Contact Information

Take A Cruise

There are many cruises that sail around Alaska, including Princess, Holland America, and Carnival. In fact, about 49% of Alaska’s tourism comes via cruise.

When booking, some cruise companies will specify if there is a chance to see the Northern Lights. If it is something you definitely want to see, double check with the company that you will be in the best position for a sighting before you book.

Cruise ships tend to usually run in the summertime when we know the chance of seeing the Aurora Borealis is low. But if you book in the shoulder season, your chances greatly increase, and the price of the cruise drops, too!

Book closest to its cutoff sail date to increase your chances of seeing the Northern Lights.

Book A Tour

Though the Northern Lights are incredible, there is so much more to see in Alaska. Book a tour for an additional dose of adventure and enjoy the incredible Aurora Borealis views baked right in.

Gondwana Eco-Tours

Gondwana EcoTours specializes in small groups and curated itineraries.

Check out their Northern Lights Adventure Tour for six nights of all things Alaskan! The tour includes a personal wake-up service when the Aurora Borealis is spotted, no waiting up for hours hoping to see it.

You will also experience Chena Hot Springs, a dog sledding excursion, and a curling lesson from local Alaskan players.

One of our favorite experiences? Hanging out with the reindeer! You will also have the opportunity to chat with a local Alaskan homesteader over lunch and take a walk with a reindeer. Who can resist a trip like this?

Contact Information

Northern Alaska Tour Company

Curate your own Alaskan adventure! Explore the Arctic Circle with a Northern Alaska Tour Company excursion to pick and choose what add-ons you would like in addition to your Northern Lights viewing with a selection of tours.

These personalized tours offer endless possibilities, where you can check off all of your Alaskan bucket list dreams.

See the Arctic Ocean? Check.

See the Yukon River? Check.

How about visiting the stunning Brooks Range on your Arctic Adventure? Check and check.

Contact Information

Salmon Berry Tours

Salmon Berry Tours (cute name alert!) has two tours for the Aurora adventurer – a Fairbanks tour and a Chena Hot Springs guided tour.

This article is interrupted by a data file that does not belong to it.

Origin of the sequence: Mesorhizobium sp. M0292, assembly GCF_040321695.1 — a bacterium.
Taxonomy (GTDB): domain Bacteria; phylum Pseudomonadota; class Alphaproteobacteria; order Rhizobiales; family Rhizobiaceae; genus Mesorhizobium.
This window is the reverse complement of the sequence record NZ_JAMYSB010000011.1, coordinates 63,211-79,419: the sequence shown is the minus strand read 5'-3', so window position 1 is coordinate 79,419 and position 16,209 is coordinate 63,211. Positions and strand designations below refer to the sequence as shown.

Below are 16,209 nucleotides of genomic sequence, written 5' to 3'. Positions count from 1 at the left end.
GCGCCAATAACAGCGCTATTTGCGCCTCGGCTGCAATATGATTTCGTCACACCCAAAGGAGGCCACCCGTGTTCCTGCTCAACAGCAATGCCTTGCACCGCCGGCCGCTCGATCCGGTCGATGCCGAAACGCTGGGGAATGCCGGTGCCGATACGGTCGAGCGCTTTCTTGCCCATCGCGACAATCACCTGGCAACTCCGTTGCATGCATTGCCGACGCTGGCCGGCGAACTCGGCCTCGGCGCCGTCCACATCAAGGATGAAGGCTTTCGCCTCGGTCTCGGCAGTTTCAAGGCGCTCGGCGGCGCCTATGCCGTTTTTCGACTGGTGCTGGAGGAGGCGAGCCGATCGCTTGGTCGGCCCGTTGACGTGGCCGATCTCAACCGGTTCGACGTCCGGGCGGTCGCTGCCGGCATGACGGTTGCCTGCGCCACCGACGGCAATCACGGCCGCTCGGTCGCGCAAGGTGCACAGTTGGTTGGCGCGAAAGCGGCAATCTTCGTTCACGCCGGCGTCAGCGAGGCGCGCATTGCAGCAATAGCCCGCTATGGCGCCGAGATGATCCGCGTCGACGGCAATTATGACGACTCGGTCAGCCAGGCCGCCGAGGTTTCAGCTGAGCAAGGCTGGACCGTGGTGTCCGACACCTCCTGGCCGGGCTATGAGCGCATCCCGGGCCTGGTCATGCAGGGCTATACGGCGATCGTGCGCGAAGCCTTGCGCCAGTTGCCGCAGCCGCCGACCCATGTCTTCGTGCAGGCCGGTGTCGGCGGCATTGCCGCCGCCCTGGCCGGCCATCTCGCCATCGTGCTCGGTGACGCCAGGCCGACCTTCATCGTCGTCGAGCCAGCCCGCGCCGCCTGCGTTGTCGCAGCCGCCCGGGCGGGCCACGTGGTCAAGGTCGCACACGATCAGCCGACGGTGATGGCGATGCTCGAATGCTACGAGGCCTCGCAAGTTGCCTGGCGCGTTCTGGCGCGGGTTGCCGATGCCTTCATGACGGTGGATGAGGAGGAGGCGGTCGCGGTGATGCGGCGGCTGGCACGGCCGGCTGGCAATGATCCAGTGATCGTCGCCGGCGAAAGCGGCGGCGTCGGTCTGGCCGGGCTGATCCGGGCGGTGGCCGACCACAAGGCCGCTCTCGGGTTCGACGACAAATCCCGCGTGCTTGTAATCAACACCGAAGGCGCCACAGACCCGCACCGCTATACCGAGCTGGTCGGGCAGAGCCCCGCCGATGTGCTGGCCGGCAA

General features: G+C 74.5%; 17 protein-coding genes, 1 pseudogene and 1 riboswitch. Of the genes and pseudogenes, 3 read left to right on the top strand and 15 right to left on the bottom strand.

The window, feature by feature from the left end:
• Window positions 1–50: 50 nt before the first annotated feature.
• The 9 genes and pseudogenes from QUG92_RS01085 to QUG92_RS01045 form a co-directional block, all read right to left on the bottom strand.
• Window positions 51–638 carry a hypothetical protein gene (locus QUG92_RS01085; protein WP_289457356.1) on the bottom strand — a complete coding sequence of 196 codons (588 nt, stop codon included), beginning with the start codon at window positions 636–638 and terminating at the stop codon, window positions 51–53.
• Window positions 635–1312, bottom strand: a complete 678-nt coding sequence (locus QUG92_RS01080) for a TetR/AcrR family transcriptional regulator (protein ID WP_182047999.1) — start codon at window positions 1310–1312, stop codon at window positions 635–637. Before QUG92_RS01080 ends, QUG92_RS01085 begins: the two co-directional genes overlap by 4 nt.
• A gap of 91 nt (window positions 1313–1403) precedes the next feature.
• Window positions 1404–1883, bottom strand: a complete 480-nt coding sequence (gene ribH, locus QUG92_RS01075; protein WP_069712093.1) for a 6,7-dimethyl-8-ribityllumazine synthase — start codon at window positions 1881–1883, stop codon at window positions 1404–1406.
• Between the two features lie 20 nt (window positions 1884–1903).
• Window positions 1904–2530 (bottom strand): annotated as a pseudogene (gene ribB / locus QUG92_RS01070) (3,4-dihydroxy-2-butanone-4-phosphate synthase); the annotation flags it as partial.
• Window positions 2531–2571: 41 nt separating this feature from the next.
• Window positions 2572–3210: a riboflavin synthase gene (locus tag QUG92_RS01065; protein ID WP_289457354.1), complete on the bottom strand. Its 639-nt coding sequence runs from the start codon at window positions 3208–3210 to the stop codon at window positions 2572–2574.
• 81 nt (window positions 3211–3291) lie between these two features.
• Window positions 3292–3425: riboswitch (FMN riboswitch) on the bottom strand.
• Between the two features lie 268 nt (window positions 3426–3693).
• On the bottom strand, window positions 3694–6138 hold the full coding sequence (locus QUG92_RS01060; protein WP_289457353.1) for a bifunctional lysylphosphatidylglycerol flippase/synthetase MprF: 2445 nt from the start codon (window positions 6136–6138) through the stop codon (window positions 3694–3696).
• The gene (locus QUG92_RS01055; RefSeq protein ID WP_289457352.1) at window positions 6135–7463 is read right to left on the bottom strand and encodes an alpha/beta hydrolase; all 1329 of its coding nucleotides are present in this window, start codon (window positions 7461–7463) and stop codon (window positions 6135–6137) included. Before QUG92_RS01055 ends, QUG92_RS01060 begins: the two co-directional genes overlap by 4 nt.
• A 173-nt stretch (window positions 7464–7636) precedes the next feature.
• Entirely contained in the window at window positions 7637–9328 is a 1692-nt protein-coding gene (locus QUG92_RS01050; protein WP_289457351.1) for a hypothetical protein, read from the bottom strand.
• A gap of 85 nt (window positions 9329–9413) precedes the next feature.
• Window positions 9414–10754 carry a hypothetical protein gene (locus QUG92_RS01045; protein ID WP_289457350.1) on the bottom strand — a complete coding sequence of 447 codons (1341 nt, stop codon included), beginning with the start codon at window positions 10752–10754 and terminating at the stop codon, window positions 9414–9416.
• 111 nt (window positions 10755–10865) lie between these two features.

The Fairbanks tour will take you to the Ski Patrol Hut and the farthest northern chairlift in North America. Learn more about the Northern Lights while you sip on a warm beverage on this 4-hour tour before heading back into Fairbanks around 2 am.

The Chena Hot Springs guided tour begins in Fairbanks. Guests will set off for the Chena Hot Springs to enjoy a soak and a visit to their famous ice museum, followed by dinner and then the light hunt commences.

This one’s a bit longer at 12 hours, but includes some Alaskan must-dos for the explorer looking to complete their “all things Alaskan” checklist.

Contact Information

In the mood for more beautiful sights in Alaska? If you are in Alaska for Fall, it’s an incredible sight to see. Many people come to Alaska in the summer, but our fall season also offers you the chance to see the Northern Lights as well as the changing leaves.

Photo of author

Megan McDonald

After living over 14 years in Alaska, Megan McDonald can confidently state that there’s not much of the state on the road system that she hasn’t visited. From the Brooks Range to McCarthy, Homer, and everywhere in between, every nook and cranny of Alaska is her always her new favorite place. As President and co-founder of Alaska-based boutique media agency HuMu Media, she spends her work time writing, photographing, and traveling, and her off time writing, photographing, and traveling. They say do what you love, and she is lucky enough to do so! You can follow her travels on Instagram at @theitinerantginger

Leave a Comment